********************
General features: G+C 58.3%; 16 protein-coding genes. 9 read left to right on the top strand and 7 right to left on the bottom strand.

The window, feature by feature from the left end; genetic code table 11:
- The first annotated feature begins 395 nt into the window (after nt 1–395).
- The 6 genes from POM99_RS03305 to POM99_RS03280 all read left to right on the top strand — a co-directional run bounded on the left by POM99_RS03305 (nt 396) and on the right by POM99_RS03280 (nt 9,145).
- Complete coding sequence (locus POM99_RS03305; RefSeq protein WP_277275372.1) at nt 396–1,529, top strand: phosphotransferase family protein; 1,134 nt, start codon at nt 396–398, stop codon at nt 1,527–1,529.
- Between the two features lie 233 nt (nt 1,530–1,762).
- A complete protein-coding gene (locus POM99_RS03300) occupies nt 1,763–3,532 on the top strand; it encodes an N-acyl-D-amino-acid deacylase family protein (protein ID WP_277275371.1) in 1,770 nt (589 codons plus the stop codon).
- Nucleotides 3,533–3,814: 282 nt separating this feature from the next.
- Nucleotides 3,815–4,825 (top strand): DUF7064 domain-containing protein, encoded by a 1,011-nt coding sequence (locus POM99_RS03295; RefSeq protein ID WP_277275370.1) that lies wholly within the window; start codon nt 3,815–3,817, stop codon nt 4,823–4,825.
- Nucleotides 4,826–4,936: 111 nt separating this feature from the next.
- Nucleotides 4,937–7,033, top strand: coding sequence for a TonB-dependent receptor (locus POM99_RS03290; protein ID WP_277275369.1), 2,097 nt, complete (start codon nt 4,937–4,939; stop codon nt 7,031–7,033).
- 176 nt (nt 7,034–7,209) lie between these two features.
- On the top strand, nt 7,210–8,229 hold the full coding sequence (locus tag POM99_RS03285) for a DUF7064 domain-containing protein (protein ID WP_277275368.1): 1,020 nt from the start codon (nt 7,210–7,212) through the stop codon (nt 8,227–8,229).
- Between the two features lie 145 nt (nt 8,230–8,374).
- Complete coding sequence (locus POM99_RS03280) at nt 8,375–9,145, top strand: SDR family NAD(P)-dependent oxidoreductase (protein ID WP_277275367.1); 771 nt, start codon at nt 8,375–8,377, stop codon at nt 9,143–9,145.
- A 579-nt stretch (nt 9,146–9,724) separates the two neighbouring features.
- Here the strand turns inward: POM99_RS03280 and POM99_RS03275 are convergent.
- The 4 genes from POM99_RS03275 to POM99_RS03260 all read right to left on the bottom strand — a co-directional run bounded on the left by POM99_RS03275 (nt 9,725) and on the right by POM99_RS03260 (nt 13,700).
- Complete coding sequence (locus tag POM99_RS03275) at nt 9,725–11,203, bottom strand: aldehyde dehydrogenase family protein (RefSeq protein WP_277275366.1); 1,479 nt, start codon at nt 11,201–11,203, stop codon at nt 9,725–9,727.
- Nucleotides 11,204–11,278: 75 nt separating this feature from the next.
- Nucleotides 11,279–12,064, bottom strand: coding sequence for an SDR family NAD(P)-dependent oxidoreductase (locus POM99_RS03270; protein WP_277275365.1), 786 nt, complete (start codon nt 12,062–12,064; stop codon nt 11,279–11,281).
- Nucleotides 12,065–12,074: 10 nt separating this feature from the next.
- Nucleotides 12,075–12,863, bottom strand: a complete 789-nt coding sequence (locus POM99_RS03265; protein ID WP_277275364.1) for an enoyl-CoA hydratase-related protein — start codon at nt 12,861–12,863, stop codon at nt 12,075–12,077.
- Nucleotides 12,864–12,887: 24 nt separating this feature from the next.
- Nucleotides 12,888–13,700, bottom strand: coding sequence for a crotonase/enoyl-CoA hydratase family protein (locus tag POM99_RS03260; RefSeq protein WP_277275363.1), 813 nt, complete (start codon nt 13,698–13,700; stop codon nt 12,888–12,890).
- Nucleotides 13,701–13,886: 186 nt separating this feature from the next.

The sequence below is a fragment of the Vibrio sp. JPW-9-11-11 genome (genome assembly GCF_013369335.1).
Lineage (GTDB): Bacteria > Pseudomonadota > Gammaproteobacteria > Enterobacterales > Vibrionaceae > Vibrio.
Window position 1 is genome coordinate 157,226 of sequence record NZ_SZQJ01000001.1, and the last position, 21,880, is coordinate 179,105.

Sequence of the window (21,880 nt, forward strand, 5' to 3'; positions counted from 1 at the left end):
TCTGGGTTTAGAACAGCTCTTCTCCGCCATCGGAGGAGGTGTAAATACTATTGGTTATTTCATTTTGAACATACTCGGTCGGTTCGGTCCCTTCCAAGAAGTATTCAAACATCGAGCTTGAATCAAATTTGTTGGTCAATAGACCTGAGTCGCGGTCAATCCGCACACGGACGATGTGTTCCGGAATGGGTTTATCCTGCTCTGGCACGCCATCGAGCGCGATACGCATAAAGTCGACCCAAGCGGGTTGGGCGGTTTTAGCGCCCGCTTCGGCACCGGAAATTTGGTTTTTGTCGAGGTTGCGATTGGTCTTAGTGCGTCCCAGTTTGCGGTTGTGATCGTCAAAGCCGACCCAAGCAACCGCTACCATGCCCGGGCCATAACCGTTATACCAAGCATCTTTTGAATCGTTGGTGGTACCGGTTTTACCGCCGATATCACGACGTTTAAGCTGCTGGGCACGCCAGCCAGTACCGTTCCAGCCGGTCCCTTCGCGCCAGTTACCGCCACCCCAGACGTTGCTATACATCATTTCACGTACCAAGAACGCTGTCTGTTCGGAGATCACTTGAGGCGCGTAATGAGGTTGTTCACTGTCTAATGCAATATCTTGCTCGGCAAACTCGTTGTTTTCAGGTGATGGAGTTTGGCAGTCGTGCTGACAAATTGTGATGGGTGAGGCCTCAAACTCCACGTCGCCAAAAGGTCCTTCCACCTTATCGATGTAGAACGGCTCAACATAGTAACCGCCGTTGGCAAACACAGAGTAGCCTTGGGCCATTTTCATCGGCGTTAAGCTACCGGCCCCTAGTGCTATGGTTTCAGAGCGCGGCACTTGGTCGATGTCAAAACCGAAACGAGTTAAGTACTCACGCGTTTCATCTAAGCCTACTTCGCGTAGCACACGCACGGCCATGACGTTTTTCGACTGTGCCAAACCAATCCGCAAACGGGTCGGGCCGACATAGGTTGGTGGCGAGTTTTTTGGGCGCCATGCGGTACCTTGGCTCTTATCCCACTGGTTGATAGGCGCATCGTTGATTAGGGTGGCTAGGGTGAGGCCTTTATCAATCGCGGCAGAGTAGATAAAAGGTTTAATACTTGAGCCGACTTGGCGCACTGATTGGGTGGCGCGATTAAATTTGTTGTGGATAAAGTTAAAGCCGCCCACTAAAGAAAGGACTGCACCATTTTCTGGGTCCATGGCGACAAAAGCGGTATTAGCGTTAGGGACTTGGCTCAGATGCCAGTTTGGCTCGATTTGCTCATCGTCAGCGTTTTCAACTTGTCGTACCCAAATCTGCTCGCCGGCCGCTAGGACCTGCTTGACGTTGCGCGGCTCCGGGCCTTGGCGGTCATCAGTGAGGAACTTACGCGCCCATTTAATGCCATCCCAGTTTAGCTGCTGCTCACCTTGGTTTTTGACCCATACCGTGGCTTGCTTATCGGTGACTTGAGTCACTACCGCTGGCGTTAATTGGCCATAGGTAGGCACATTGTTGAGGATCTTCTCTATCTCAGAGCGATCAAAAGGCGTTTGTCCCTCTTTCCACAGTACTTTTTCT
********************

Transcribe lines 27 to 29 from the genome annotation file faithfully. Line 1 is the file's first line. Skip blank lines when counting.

The sequence below is a fragment of the Vibrio sp. JPW-9-11-11 genome (genome assembly GCF_013369335.1).
Lineage (GTDB): Bacteria > Pseudomonadota > Gammaproteobacteria > Enterobacterales > Vibrionaceae > Vibrio.
Window position 1 is genome coordinate 157,226 of sequence record NZ_SZQJ01000001.1, and the last position, 21,880, is coordinate 179,105.